Most people, pastors and laypeople alike, become disappointed with their church.
People are flawed, and since churches are made up of people, churches are flawed. If we’re not careful, though, this disappointment can turn into discouragement, frustration and anger.
So if disappointment is inevitable, how do we avoid the awful emotional turmoil that often follows?
One word: expectations.
The reason we become discouraged is due to the mental expectations we set for people in church.
Let me ask you a question: In the deepest recesses of your heart, what do you expect from the people in your church?
Do you expect them to behave properly all the time?
Do you expect them to always act spiritually mature?
Do you expect them to never offend others?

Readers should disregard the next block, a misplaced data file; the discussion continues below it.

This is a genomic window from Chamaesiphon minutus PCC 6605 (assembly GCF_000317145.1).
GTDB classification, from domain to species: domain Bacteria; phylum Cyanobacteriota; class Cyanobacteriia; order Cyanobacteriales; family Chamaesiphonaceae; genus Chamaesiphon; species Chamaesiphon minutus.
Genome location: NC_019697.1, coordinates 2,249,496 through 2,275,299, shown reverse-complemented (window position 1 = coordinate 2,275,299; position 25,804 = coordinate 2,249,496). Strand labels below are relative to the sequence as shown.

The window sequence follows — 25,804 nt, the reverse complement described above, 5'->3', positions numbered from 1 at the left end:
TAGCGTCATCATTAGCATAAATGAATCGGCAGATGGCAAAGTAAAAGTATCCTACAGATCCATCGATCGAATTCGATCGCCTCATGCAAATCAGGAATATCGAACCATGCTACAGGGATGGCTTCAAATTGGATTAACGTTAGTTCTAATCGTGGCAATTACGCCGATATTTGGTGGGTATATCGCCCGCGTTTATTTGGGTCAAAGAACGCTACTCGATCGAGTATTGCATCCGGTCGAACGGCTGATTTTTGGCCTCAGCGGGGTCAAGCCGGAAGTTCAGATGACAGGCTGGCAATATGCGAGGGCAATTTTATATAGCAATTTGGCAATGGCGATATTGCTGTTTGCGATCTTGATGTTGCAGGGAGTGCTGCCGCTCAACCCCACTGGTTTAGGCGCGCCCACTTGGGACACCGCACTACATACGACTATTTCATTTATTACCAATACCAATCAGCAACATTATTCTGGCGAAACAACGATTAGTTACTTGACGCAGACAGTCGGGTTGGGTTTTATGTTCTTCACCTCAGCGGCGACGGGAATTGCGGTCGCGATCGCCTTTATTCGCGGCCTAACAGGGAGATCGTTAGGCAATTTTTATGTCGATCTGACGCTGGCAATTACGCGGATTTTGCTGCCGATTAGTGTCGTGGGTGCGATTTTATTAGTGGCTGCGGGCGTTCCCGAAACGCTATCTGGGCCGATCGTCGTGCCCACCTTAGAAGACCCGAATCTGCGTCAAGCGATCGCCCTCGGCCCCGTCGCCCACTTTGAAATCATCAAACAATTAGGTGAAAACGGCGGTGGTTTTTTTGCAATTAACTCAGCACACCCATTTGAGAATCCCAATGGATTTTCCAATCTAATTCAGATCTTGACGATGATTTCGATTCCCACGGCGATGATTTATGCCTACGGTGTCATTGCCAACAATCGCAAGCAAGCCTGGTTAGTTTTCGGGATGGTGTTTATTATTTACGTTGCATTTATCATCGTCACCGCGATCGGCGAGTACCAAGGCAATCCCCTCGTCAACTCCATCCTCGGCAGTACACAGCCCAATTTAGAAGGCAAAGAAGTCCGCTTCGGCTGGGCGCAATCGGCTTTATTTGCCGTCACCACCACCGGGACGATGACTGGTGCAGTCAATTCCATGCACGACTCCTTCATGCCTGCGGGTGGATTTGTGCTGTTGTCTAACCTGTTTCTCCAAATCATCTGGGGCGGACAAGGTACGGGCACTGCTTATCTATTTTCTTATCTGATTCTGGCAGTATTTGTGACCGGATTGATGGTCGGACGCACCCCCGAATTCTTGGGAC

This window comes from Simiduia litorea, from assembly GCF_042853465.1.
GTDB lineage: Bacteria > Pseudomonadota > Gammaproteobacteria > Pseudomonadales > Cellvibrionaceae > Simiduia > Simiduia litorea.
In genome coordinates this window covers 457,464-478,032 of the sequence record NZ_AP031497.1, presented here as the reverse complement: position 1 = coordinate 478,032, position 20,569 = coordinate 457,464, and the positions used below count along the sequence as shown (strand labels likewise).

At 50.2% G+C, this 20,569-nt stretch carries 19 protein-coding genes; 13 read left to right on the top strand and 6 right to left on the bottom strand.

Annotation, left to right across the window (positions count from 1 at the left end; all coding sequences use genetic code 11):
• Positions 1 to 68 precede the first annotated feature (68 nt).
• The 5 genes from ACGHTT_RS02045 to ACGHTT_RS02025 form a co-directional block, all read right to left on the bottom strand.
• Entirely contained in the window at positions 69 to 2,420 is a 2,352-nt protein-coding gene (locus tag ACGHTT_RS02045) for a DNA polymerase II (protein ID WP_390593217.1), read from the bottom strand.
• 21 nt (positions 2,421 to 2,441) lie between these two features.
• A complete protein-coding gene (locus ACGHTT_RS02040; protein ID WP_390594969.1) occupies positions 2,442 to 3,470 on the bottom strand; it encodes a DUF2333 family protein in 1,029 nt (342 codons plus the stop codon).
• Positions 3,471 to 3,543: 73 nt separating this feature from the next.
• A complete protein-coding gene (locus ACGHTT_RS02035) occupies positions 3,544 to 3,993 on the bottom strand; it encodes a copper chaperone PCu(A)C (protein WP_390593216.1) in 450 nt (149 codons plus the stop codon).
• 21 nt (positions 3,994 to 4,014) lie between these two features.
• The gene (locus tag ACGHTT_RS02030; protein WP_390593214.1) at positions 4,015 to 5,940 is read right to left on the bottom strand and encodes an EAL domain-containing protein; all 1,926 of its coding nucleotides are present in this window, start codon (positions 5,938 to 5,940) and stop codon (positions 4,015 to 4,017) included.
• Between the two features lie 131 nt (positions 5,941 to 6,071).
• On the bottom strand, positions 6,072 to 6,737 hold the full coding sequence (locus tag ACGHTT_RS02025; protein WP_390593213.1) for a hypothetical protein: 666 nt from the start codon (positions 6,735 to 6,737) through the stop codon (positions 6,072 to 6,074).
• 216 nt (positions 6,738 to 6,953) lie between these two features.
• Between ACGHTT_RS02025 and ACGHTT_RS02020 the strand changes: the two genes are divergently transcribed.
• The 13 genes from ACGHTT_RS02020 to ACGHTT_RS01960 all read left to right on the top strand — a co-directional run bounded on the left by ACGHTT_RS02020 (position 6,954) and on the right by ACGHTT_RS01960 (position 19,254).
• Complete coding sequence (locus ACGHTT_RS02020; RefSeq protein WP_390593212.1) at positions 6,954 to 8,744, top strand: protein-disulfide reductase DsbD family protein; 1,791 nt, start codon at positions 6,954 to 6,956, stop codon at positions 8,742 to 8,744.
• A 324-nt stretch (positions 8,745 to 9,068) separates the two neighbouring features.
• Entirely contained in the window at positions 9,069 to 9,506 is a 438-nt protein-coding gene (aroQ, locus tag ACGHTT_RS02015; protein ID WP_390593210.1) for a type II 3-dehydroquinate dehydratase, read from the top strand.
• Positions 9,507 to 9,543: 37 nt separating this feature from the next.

If we’re honest, we often set higher standards for others than we do for ourselves. We give ourselves leeway because we judge ourselves by our motives, but we judge others by their actions.
I was recently telling a friend about a person in my church who disappointed me. I took it very personally and was becoming discouraged.
Then my friend asked me, “Is the church a gathering of saintly people, or a hospital for the spiritually sick?” That question frankly reminded me that my expectations of church people are sometimes unrealistic.